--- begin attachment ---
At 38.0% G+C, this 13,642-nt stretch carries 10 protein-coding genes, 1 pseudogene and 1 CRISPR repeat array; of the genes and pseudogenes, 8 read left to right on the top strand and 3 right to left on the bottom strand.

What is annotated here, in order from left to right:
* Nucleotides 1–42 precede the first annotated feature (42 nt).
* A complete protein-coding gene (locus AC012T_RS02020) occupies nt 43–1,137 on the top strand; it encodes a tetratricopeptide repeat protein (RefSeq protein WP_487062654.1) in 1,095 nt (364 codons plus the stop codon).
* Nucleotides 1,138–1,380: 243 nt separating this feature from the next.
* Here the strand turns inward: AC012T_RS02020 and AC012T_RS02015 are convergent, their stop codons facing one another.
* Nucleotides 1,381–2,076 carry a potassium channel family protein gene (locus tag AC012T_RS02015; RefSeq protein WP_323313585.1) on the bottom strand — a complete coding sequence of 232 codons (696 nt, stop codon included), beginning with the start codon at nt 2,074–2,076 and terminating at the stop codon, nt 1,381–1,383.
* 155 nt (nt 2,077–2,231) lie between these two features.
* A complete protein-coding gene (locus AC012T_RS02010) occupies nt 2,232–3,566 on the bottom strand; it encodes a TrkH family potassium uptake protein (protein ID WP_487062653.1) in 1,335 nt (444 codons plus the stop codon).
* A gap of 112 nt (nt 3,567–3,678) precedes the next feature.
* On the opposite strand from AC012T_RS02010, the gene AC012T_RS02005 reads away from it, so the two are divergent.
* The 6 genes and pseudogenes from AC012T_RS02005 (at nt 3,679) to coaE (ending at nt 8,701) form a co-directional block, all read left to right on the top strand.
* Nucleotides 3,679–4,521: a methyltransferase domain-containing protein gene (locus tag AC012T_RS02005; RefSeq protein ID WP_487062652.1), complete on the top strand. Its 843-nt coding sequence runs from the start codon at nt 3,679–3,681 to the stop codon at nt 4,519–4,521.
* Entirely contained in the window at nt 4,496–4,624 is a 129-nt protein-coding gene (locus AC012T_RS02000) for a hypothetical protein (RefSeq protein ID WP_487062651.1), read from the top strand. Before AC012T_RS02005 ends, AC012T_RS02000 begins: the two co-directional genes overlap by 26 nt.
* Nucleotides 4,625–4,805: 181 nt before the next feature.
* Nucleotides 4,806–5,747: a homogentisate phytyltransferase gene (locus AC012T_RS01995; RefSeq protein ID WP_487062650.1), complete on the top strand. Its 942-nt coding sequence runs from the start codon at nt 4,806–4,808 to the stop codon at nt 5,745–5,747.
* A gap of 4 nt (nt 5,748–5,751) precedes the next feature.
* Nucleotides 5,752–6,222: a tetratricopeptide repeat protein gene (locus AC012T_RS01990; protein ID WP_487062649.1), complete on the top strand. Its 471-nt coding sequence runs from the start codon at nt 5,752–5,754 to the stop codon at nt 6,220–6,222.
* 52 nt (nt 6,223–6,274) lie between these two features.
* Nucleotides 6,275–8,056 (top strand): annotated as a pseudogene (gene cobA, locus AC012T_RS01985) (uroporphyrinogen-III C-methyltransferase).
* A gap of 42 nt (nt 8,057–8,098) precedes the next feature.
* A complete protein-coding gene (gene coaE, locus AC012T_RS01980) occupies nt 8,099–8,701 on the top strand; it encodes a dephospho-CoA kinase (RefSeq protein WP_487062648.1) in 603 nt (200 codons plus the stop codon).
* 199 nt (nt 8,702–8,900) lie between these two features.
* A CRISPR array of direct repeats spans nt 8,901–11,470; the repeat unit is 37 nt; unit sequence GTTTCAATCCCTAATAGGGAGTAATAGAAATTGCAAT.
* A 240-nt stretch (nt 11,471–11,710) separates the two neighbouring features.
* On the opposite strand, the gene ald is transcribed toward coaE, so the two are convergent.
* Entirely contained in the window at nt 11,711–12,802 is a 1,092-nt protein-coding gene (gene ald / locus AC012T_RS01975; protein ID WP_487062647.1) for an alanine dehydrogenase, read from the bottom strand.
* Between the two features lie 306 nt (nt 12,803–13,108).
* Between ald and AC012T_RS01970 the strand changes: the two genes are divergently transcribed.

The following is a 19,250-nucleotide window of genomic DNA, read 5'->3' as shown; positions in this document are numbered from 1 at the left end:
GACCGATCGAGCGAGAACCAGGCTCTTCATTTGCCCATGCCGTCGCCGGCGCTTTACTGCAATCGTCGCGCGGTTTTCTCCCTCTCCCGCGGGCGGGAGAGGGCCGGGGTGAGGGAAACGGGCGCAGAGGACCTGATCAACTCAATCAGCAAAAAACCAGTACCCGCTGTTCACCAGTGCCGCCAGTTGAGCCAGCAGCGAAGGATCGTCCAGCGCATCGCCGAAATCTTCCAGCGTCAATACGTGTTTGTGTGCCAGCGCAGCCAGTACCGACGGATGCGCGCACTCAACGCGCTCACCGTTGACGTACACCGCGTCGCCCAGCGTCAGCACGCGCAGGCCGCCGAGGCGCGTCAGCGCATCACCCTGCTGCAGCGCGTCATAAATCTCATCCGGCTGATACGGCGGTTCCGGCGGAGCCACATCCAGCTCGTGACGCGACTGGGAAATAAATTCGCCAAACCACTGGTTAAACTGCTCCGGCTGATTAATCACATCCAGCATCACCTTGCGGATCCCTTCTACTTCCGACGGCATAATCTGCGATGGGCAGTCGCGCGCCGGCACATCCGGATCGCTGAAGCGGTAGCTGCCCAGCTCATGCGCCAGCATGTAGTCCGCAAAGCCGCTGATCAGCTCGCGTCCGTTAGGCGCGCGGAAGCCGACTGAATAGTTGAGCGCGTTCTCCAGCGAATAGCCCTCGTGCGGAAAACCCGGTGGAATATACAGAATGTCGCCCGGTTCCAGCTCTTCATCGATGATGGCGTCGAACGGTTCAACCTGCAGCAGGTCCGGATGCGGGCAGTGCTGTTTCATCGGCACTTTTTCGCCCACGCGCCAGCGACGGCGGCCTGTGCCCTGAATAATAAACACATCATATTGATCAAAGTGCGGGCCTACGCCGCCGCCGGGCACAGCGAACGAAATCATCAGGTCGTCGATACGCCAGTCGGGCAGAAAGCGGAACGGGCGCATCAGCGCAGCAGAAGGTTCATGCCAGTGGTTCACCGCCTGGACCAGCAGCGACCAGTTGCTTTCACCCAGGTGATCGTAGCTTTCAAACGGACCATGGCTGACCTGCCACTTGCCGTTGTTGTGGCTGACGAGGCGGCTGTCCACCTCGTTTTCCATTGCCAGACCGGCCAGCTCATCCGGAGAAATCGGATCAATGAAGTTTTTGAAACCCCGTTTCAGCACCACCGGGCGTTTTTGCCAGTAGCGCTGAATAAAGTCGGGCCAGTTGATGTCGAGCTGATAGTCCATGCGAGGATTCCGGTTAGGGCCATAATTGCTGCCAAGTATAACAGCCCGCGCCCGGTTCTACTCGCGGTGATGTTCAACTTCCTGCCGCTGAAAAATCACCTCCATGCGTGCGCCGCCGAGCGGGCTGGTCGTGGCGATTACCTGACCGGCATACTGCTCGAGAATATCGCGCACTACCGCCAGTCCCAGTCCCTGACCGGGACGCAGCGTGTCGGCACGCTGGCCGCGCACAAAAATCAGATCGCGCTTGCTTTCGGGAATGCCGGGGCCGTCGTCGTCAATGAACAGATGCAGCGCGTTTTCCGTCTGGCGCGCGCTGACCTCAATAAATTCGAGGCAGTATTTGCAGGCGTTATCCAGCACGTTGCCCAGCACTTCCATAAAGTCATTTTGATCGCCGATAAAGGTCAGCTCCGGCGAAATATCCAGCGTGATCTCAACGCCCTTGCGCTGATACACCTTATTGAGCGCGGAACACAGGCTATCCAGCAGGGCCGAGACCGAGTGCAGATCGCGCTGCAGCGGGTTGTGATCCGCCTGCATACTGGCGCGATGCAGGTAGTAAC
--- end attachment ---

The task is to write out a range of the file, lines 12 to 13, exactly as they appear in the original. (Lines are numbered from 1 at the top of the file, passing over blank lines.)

* The 6 genes and pseudogenes from AC012T_RS02005 (at nt 3,679) to coaE (ending at nt 8,701) form a co-directional block, all read left to right on the top strand.
* Nucleotides 3,679–4,521: a methyltransferase domain-containing protein gene (locus tag AC012T_RS02005; RefSeq protein ID WP_487062652.1), complete on the top strand. Its 843-nt coding sequence runs from the start codon at nt 3,679–3,681 to the stop codon at nt 4,519–4,521.